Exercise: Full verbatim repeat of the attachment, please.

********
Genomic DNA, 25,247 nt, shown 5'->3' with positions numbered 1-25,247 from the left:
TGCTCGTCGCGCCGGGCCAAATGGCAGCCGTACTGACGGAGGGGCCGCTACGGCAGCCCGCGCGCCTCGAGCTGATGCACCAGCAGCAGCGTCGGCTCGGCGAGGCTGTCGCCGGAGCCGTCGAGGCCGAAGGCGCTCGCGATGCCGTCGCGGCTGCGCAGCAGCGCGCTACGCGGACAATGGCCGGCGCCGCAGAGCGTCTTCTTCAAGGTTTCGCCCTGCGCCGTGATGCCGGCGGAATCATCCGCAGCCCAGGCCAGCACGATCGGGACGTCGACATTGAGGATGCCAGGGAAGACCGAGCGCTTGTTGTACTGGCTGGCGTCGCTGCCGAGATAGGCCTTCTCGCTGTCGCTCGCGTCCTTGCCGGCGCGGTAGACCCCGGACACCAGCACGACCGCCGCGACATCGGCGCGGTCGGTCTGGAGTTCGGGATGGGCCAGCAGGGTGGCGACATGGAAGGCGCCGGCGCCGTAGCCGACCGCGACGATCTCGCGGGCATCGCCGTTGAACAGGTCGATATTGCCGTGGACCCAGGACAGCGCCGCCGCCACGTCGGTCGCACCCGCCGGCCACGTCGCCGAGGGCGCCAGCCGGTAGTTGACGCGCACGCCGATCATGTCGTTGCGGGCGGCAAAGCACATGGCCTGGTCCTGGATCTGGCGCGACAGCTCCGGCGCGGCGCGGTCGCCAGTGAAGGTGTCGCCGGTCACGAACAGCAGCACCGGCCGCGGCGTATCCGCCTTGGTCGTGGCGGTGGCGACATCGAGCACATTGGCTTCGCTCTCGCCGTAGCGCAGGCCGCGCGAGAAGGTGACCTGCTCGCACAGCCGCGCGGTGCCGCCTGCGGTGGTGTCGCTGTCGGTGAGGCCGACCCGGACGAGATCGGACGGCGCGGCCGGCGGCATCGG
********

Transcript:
Genomic DNA, 25,247 nt, shown 5'->3' with positions numbered 1-25,247 from the left:
TGCTCGTCGCGCCGGGCCAAATGGCAGCCGTACTGACGGAGGGGCCGCTACGGCAGCCCGCGCGCCTCGAGCTGATGCACCAGCAGCAGCGTCGGCTCGGCGAGGCTGTCGCCGGAGCCGTCGAGGCCGAAGGCGCTCGCGATGCCGTCGCGGCTGCGCAGCAGCGCGCTACGCGGACAATGGCCGGCGCCGCAGAGCGTCTTCTTCAAGGTTTCGCCCTGCGCCGTGATGCCGGCGGAATCATCCGCAGCCCAGGCCAGCACGATCGGGACGTCGACATTGAGGATGCCAGGGAAGACCGAGCGCTTGTTGTACTGGCTGGCGTCGCTGCCGAGATAGGCCTTCTCGCTGTCGCTCGCGTCCTTGCCGGCGCGGTAGACCCCGGACACCAGCACGACCGCCGCGACATCGGCGCGGTCGGTCTGGAGTTCGGGATGGGCCAGCAGGGTGGCGACATGGAAGGCGCCGGCGCCGTAGCCGACCGCGACGATCTCGCGGGCATCGCCGTTGAACAGGTCGATATTGCCGTGGACCCAGGACAGCGCCGCCGCCACGTCGGTCGCACCCGCCGGCCACGTCGCCGAGGGCGCCAGCCGGTAGTTGACGCGCACGCCGATCATGTCGTTGCGGGCGGCAAAGCACATGGCCTGGTCCTGGATCTGGCGCGACAGCTCCGGCGCGGCGCGGTCGCCAGTGAAGGTGTCGCCGGTCACGAACAGCAGCACCGGCCGCGGCGTATCCGCCTTGGTCGTGGCGGTGGCGACATCGAGCACATTGGCTTCGCTCTCGCCGTAGCGCAGGCCGCGCGAGAAGGTGACCTGCTCGCACAGCCGCGCGGTGCCGCCTGCGGTGGTGTCGCTGTCGGTGAGGCCGACCCGGACGAGATCGGACGGCGCGGCCGGCGGCATCGG